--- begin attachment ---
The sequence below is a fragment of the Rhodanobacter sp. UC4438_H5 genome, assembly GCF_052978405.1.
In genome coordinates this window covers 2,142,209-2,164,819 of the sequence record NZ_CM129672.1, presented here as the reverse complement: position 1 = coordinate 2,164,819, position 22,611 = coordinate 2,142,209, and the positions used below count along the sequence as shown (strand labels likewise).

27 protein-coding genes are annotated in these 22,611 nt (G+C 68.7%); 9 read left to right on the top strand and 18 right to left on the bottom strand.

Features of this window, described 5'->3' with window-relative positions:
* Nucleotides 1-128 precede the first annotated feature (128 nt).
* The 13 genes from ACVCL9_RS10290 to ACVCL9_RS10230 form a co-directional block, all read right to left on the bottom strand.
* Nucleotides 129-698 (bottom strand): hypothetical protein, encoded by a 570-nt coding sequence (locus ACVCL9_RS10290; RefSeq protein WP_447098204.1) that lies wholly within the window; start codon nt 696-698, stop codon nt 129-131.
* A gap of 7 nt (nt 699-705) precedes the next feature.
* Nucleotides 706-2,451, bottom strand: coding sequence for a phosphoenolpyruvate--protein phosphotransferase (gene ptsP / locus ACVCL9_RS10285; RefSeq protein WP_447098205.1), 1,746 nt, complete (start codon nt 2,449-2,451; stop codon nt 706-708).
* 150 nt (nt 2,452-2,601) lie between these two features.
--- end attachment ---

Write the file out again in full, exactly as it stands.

The sequence below is a fragment of the Rhodanobacter sp. UC4438_H5 genome, assembly GCF_052978405.1.
In genome coordinates this window covers 2,142,209-2,164,819 of the sequence record NZ_CM129672.1, presented here as the reverse complement: position 1 = coordinate 2,164,819, position 22,611 = coordinate 2,142,209, and the positions used below count along the sequence as shown (strand labels likewise).

27 protein-coding genes are annotated in these 22,611 nt (G+C 68.7%); 9 read left to right on the top strand and 18 right to left on the bottom strand.

Features of this window, described 5'->3' with window-relative positions:
* Nucleotides 1-128 precede the first annotated feature (128 nt).
* The 13 genes from ACVCL9_RS10290 to ACVCL9_RS10230 form a co-directional block, all read right to left on the bottom strand.
* Nucleotides 129-698 (bottom strand): hypothetical protein, encoded by a 570-nt coding sequence (locus ACVCL9_RS10290; RefSeq protein WP_447098204.1) that lies wholly within the window; start codon nt 696-698, stop codon nt 129-131.
* A gap of 7 nt (nt 699-705) precedes the next feature.
* Nucleotides 706-2,451, bottom strand: coding sequence for a phosphoenolpyruvate--protein phosphotransferase (gene ptsP / locus ACVCL9_RS10285; RefSeq protein WP_447098205.1), 1,746 nt, complete (start codon nt 2,449-2,451; stop codon nt 706-708).
* 150 nt (nt 2,452-2,601) lie between these two features.